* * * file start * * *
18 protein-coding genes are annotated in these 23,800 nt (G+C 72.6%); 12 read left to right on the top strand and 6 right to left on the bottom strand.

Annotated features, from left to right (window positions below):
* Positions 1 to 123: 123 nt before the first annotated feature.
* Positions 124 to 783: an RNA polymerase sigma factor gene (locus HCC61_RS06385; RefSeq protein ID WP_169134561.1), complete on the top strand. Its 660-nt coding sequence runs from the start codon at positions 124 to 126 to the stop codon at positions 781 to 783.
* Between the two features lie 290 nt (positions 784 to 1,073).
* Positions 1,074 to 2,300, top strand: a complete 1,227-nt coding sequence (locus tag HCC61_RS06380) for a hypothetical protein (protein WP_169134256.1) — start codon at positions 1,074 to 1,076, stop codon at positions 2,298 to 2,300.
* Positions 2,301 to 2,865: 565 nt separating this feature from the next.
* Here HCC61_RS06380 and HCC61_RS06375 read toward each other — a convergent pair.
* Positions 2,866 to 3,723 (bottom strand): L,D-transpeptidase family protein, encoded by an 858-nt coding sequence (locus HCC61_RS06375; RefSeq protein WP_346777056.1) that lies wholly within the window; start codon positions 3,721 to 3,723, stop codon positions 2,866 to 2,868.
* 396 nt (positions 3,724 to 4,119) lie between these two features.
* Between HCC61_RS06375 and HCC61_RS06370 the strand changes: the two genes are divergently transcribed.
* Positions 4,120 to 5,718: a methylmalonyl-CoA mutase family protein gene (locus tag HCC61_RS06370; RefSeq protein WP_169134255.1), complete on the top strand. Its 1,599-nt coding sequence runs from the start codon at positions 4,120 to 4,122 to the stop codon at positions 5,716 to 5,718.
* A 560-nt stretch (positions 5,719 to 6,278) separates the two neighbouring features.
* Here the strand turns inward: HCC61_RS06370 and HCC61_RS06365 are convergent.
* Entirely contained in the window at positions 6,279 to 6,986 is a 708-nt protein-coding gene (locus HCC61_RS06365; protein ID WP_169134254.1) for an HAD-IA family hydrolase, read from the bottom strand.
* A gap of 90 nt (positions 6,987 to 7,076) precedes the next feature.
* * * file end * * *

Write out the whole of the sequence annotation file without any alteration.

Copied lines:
18 protein-coding genes are annotated in these 23,800 nt (G+C 72.6%); 12 read left to right on the top strand and 6 right to left on the bottom strand.

Annotated features, from left to right (window positions below):
* Positions 1 to 123: 123 nt before the first annotated feature.
* Positions 124 to 783: an RNA polymerase sigma factor gene (locus HCC61_RS06385; RefSeq protein ID WP_169134561.1), complete on the top strand. Its 660-nt coding sequence runs from the start codon at positions 124 to 126 to the stop codon at positions 781 to 783.
* Between the two features lie 290 nt (positions 784 to 1,073).
* Positions 1,074 to 2,300, top strand: a complete 1,227-nt coding sequence (locus tag HCC61_RS06380) for a hypothetical protein (protein WP_169134256.1) — start codon at positions 1,074 to 1,076, stop codon at positions 2,298 to 2,300.
* Positions 2,301 to 2,865: 565 nt separating this feature from the next.
* Here HCC61_RS06380 and HCC61_RS06375 read toward each other — a convergent pair.
* Positions 2,866 to 3,723 (bottom strand): L,D-transpeptidase family protein, encoded by an 858-nt coding sequence (locus HCC61_RS06375; RefSeq protein WP_346777056.1) that lies wholly within the window; start codon positions 3,721 to 3,723, stop codon positions 2,866 to 2,868.
* 396 nt (positions 3,724 to 4,119) lie between these two features.
* Between HCC61_RS06375 and HCC61_RS06370 the strand changes: the two genes are divergently transcribed.
* Positions 4,120 to 5,718: a methylmalonyl-CoA mutase family protein gene (locus tag HCC61_RS06370; RefSeq protein WP_169134255.1), complete on the top strand. Its 1,599-nt coding sequence runs from the start codon at positions 4,120 to 4,122 to the stop codon at positions 5,716 to 5,718.
* A 560-nt stretch (positions 5,719 to 6,278) separates the two neighbouring features.
* Here the strand turns inward: HCC61_RS06370 and HCC61_RS06365 are convergent.
* Entirely contained in the window at positions 6,279 to 6,986 is a 708-nt protein-coding gene (locus HCC61_RS06365; protein ID WP_169134254.1) for an HAD-IA family hydrolase, read from the bottom strand.
* A gap of 90 nt (positions 6,987 to 7,076) precedes the next feature.